The trust and Monitor have also agreed new legally binding enforcement undertakings aimed at improving these care services on a sustainable basis.
HEFT provides services across the West Midlands at Birmingham Heartlands Hospital, Good Hope Hospital, Solihull Hospital and Community Services at the Birmingham Chest Clinic.
Monitor first found HEFT in suspected breach of its licence to provide healthcare in December 2013, after it failed to meet national targets at two of its hospitals, for treating patients in A&E within four hours.
Adam Cayley, Regional Director at Monitor, said:
“We want all patients of this trust to receive quality and timely care, which means all parts of the organisation must operate effectively.
“This action should ensure that the trust’s leadership takes appropriate and swift action to address our concerns around how it is led and run.
“We will continue to monitor the trust rigorously and take further regulatory action if we consider it necessary.”
Notes to editors
- For further information please contact, Nick Burke Media Relations Manager, on Nicholas.email@example.com or 020 3747 0800.
- Heart of England NHS Foundation Trust (HEFT) was authorised as an foundation trust on 1 April 2005.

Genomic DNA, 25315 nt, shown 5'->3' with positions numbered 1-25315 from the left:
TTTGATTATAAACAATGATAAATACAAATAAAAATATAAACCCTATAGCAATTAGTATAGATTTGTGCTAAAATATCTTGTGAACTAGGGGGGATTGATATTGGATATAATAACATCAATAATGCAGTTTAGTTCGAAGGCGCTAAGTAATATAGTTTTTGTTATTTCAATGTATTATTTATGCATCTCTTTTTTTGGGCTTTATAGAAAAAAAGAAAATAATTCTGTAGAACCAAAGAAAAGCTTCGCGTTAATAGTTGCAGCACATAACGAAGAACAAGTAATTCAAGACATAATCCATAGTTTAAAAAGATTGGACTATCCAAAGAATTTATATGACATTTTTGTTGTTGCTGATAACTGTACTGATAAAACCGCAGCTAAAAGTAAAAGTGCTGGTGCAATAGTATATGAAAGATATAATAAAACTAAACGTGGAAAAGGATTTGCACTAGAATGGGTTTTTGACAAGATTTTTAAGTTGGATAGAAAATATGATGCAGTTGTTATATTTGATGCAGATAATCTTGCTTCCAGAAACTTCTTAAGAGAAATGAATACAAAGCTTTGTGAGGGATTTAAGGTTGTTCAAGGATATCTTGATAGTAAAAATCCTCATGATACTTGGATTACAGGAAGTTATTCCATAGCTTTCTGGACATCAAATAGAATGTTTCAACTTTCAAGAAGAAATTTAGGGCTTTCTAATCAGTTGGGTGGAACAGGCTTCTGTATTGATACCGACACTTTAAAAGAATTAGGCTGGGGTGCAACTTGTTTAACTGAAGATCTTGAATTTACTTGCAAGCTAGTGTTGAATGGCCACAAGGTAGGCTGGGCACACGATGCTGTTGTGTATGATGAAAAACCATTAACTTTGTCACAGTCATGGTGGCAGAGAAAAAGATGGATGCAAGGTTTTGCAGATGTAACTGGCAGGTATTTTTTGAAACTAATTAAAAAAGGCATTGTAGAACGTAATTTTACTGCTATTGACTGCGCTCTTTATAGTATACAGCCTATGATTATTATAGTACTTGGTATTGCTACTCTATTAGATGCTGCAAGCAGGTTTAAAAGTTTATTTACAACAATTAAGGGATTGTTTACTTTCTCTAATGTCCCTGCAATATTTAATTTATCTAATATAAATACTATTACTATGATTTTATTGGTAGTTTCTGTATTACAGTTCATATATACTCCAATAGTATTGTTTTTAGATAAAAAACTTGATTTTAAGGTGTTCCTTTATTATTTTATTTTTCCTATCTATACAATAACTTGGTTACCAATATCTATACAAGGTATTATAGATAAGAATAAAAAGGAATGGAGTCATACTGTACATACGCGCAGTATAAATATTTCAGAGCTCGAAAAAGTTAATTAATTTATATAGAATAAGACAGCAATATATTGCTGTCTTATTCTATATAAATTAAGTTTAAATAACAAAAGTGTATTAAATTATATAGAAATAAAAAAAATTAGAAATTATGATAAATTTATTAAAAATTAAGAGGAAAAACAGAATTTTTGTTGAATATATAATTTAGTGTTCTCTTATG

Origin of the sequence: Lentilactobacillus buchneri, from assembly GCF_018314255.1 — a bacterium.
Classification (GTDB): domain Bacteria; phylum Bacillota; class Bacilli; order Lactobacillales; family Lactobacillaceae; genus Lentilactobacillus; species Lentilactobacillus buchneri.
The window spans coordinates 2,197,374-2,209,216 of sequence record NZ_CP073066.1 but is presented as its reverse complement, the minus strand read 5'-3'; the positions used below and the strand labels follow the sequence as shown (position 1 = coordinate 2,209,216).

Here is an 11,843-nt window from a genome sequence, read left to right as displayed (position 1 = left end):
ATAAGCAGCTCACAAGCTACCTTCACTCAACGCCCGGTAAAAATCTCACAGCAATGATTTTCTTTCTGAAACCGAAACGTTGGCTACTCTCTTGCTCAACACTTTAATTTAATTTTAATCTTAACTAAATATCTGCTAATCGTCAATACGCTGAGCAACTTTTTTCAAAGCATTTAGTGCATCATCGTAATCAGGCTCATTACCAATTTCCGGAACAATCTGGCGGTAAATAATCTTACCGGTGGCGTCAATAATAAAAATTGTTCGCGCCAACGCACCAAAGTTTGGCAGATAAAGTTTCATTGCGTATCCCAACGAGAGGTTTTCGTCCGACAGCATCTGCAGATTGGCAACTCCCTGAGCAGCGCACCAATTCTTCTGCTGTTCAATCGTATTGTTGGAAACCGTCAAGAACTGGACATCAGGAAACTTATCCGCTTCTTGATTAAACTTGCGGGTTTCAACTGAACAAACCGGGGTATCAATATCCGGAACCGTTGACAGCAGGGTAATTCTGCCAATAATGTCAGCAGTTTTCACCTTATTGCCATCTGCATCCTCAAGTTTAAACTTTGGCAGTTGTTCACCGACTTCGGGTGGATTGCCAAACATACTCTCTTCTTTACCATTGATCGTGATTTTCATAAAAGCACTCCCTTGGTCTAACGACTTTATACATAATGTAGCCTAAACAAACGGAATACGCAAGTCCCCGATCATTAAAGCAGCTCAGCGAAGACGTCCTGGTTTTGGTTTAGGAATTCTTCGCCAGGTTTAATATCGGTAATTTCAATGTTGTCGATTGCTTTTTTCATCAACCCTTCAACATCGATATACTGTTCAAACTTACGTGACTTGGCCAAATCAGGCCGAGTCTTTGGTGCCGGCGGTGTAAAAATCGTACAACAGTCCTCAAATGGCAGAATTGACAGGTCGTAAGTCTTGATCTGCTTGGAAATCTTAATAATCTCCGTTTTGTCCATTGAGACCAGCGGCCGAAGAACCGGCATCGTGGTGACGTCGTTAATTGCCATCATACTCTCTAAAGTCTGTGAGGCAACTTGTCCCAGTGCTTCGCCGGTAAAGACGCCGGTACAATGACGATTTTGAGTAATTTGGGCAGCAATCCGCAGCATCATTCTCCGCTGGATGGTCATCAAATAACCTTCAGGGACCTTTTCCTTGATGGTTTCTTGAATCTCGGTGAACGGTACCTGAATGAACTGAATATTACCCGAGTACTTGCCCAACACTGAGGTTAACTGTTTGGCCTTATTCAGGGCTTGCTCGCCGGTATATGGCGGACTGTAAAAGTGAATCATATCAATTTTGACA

- Details on Monitor’s previous regulatory action at HEFT can be found here.
- Monitor is the sector regulator of NHS-funded health care services. Under the Health and Social Care Act 2012 its main duty is to protect and promote the interests of people who use them.
- Information about Monitor’s role can be found here.
- Follow Monitor on twitter @MonitorUpdate
In response to Ofsted’s note, published today, on Birmingham Schools I have issued the following statement?
“This is incredibly frustrating for the parents I’ve been working with non-stop since the summer.
They are being forced to watch Government inaction from the side-lines and Nicky Morgan must remember that it’s their children who are the most important individuals in all of this. Crucially the Government and schools have got to dramatically step up the pace of getting parents involved.
Ultimately schools with strong parents are strong schools.”